4 Chapter 10.4 Solve Verbal Problems Involving the Quadratic Equations Mrs. Baca's art class is painting a mural on the front of the school. The mural is 3 meters wider than it is high and has an area of 10m 2. What are the dimensions of the mural. To solve this problem you may want to begin by drawing a sketch of the mural. We can let x = the height of the of the mural, so the width will be x+3. The area is 10m 2. So we can set up the equation 10m 2 = x(x+3) If we multiply this we get 10 = x 2 + 3x. We then want to write the equation in standard form by subtracting 10 from each side of the equation. x 2 + 3x 10 = 0 Now we want to factor the quadratic (x+5)(x-2) = 0 Now we want to apply the Zero Product Property x+5 = 0 or x-2 = 0 x = -5 or x = 2 You know that since x represents the height of the mural so x = -5 can be eliminated as a solution for x since you cannot have a negative height. The height of the mural will be 2 meters and the width will be 5 meters. You can write a quadratic equation, given its roots, by working backward. From the roots write the binomial factors Multiply the factors to write the equation in standard form. Example: Write an equation with given roots {-3,5} If the roots are -3 and 5 then the factors are (x+3) and (x-5) (x+3)(x-5) = 0 x 2 +3x-5x-15 = 0 x 2 2x 15 = 0 is an equation with roots {-3,5}

5 Chapter 10.5 Solve Quadratic Equations by Completing the Square To solve a quadratic equation by completing the square you must make the quadratic expression on one side of the equation into a perfect square. After completing the square you can solve the equation by taking the square root of each side. Completing the square is often a good method to use for solving a quadratic equation when the equation is not factorable using intergers. Completing the Square to solve ax 2 + bx + c = 0 where a, b and c are real numbers and a 0: Write the equation so that the constant term, c, is isolated on the right side. Divide each side of the equation by a; x 2 +(b/a)x = c/a Find the square of one half the coefficient of x. Add that number to each side of the equation. Factor the left side of the equation. The results should have the form (x + r) 2 where r is a constant. Take the square root of each side. Then solve for x, and simplify the solutions. Example: Solve 3x 2 7x +2 = 0 3x 2 7x = -2 x 2 7/3x = -2/3 ½ of 7/3 = 7/6 x 2 7/3x + 49/36 = -2/3 + 49/36 (x-7/6) 2 = -24/ /36 (x-7/6) 2 = 25/36 (x-7/6) 2 = 25/36 rewrite equation with constant isolated on right side of equation divide both sides of the equation by a Find ½ the value of the x term add the squared value of ½ x to both sides of the equation. make like denominators and add the values on the side of equation rewrite the trinomial as the square of a binomial take the square root of both sides of the equation x-7/6 = 5/6 or x 7/6 = 5/6 write and solve two equations. x-7/6 + 7/6 = 5/6 +7/6 x 7/6 + 7/6 = -5/6 + 7/6 x = 12/6 = 2 x = 2/6 = 1/3 So, x = 2 or x = 1/3 It is important to remember that every positive real number has two square roots one positive and one negative.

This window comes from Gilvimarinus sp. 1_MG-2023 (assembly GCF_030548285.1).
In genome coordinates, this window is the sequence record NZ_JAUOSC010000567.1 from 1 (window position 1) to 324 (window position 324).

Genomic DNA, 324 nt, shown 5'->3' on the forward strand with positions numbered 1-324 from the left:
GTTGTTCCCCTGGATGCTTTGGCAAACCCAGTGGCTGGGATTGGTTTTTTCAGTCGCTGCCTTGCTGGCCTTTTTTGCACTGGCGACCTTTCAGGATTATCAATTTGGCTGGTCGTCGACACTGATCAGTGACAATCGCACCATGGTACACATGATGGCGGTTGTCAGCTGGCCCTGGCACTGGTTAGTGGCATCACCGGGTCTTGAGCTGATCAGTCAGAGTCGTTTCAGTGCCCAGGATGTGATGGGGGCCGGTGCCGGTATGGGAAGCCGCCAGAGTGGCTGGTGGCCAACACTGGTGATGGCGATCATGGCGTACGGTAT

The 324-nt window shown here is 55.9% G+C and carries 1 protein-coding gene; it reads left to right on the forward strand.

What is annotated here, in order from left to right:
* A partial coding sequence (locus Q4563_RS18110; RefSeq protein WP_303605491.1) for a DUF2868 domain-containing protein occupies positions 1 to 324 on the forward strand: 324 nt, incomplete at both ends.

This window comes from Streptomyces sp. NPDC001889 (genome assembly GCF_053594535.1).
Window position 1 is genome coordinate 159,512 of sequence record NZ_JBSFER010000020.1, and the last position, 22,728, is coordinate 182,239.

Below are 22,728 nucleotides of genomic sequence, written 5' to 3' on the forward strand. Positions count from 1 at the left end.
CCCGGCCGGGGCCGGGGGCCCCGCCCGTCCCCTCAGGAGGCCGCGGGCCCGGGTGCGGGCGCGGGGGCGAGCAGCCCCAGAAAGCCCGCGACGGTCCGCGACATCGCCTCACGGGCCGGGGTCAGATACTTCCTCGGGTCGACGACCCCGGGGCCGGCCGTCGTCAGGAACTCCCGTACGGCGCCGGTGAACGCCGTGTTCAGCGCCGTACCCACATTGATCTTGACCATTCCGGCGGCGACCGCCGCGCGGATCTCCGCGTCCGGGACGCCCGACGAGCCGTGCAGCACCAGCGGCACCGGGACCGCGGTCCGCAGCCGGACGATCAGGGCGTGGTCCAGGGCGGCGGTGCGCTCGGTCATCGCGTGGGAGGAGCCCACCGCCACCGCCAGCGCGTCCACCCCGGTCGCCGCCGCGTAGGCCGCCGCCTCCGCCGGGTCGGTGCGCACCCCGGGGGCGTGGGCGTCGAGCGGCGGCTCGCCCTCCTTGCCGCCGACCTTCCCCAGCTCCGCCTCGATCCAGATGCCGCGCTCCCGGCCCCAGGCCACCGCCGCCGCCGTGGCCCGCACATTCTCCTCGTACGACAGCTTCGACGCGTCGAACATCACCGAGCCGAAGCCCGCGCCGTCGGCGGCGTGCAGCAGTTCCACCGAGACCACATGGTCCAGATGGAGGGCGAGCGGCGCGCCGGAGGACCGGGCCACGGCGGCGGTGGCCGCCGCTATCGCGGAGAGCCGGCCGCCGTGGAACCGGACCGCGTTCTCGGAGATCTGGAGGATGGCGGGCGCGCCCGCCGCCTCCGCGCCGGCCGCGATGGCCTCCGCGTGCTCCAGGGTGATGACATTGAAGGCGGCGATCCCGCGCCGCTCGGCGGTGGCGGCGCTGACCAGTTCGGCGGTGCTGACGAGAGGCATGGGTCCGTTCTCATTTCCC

6 Chapter 10.6 The Quadratic Formula and the Discriminant The Quadratic Formula is a formula that can be used to solve any quadratic equation. It is derived by solving the standard form of a quadratic equation, ax 2 + bx + c = 0, for x by completing the square. The Quadratic Formula is as follows: If ax 2 + bx + c = 0, where a 0, then x = -b +/- b 2-4ac 2a The expression b 2-4ac is called the discriminant of the quadratic equation, and it provides important information about the roots of the equation. The symbol +/- indicates that the discriminant will be both added and subtracted, so the equation will have two roots. If b 2-4ac = 0 then the only root of the equation is -b/2a, which is a rational number. If b 2-4ac > 0 then b +/- positive number. If b 2-4ac is a perfect square, both roots will be 2a rational. If it is not, the two roots will be irrational. If b 2-4ac < 0 then x = -b +/- negative number. The equation will have no real roots because 2a the square root of a negative number is not a real number.

7 Chapter 10.7 Solve Quadratic Equations with the Quadratic Formula The equation 3x x 275 can be solved by factoring or completing the square, however a more practical method would be to use the Quadratic Formula. Remember that the Quadratic Formula is: If ax 2 + bx + c = 0, where a 0, then x = -b +/- b 2-4ac 2a In our example: a = 3, b = 40 and c = -275 x = -40 +/- (40) 2 4(3)(-275) 2(3) x = -40 +/ (-3300) 6 x = -40 +/ x = -40 +/ x = = 30 or x = = x = 5 or x = -55/3

8 Chapter 10.8 Solve Linear-Quadratic Systems One way to solve a system of linear-quadratic equations is by substitution. Solve the linear equation for y and substitute that value into the quadratic equation. Let s try it: y = x 2 + 5x + 18 y = -2x + 18 y = -2x + 18 is already solved for y so all we have to do is substitute the value for y in the linear equation into the quadratic equation. -2x + 18 = x 2 + 5x x +2x addition property of equality 18 = x 2 + 7x subtraction property of equality 0 = x 2 + 7x 0 = x(x+7) distributive property x = 0 or x+7 = 0 zero product property x = 0 or x = -7 Now to find y we have to substitute the values for x into either equation. If x = 0 then y = -2(0) + 18, y = 18 If x = -7, then y = -2(-7) + 18, y = , y = 32 (0,18) is a solution and (7,-32) is a solution Systems of linear-quadratic equations can have two solutions (two points of intersection), one solution (the parabola and line intersect at one point), or no solutions (no intersection). When you solve a linear-quadratic system you must check your solution in both equations in the system. What you are doing when you solve a system is finding the point or points where the two graphs intersect. That point or points when substituted into the original equations will make them both true. If the point does not make both equations true it is not a solution to the system. When solving a linear-quadratic system of equations: Solve one equation for one variable in terms of the other Substitute into the equation not used in step 1 Solve the equation Substitute to find the corresponding values of the other variable Check the solutions